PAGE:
My uncle is a judge. He’s also a beautiful writer. Which goes to show that you can do more than one thing well, something I did not used to believe. He came over last night to record the audio version of his latest essay, which is soon to be published in the Superstition Review, a rarified literary mag.
He came directly from court, tired, happy, tie off but suit still on, ready to record. As I was setting up, we talked a little bit about politics and the world, and what strange feelings are swirling around in the atmosphere. Then we sound-checked, I hit the spacebar, and Tony began to read.
It was a story about him at 16 years old, a junior at Beverly Hills High, in love with the popular girl who didn’t know he existed, playing Risk on Saturday nights with friends instead of dating, while the Vietnam War rumbled all around. But really, of course, it was about the riskiness of life. About what it means to be becoming — becoming a man, becoming afraid, becoming brave, becoming who we will be instead of who we wish to be. Being who we are while being in the world. And how do we reconcile that? How do we learn to be okay with who we are? How do we leave the definitions and wounds of our families, our peers, and walk into the great unknown of us? How do we walk forward with determination when we sometimes want to sit on the floor and cry “Uncle”?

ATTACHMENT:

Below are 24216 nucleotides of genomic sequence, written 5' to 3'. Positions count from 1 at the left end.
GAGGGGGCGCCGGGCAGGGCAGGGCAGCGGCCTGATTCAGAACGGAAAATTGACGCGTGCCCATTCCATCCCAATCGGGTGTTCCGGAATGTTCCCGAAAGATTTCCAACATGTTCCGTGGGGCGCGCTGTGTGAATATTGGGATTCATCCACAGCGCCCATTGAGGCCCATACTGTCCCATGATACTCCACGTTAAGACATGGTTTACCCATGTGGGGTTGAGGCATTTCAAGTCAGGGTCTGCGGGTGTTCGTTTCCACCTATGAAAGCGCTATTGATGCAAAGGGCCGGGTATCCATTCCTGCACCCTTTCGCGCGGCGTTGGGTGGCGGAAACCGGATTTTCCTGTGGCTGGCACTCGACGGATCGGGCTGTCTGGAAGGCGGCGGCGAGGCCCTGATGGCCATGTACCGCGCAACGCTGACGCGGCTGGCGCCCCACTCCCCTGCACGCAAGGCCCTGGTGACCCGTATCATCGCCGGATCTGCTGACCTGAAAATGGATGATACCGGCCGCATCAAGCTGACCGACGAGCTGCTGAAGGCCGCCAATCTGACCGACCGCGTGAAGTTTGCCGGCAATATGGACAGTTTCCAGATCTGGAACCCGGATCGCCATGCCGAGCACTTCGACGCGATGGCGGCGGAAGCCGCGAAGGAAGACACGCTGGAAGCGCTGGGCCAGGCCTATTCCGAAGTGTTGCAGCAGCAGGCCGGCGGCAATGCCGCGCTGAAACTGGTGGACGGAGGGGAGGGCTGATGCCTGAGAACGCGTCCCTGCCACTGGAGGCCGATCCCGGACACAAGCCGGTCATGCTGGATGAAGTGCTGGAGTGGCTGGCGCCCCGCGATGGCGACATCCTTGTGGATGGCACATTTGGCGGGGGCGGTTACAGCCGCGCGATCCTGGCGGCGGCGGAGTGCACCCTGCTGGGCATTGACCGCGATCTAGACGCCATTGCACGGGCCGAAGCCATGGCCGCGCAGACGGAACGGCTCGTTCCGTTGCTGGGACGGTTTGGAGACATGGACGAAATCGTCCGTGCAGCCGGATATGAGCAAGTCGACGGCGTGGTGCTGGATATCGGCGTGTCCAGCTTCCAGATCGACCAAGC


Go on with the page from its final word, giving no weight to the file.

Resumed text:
It’s not a rhetorical question. I want to know. I have some tools I like to use — writing songs is the big one of course. It helps me figure out what I’m feeling in the world and where I fit. It helps me roar when I want to whisper and whisper when I want to roar. I mean, it’s a roar-in-training. My throat gets tight. My chest gets tight. That’s okay. It’s part of getting strong. Our muscles are sore when they get stretched.
I’ve been working on a new song this last week — called “Some of Us”. And the end goes, “Some of us see it all as just a part of it all / Some of us call it growing up/ Some of us admit that we’re thirsty / Please fill up my cup”.
Life is in the details. In playing games on Saturday night while we yearn for the world. In recalling it and rolling it off our tongues 50 years later, and then going out to dinner with our niece. That’s it. It’s as simple and as infinite as we want.
It was a good night.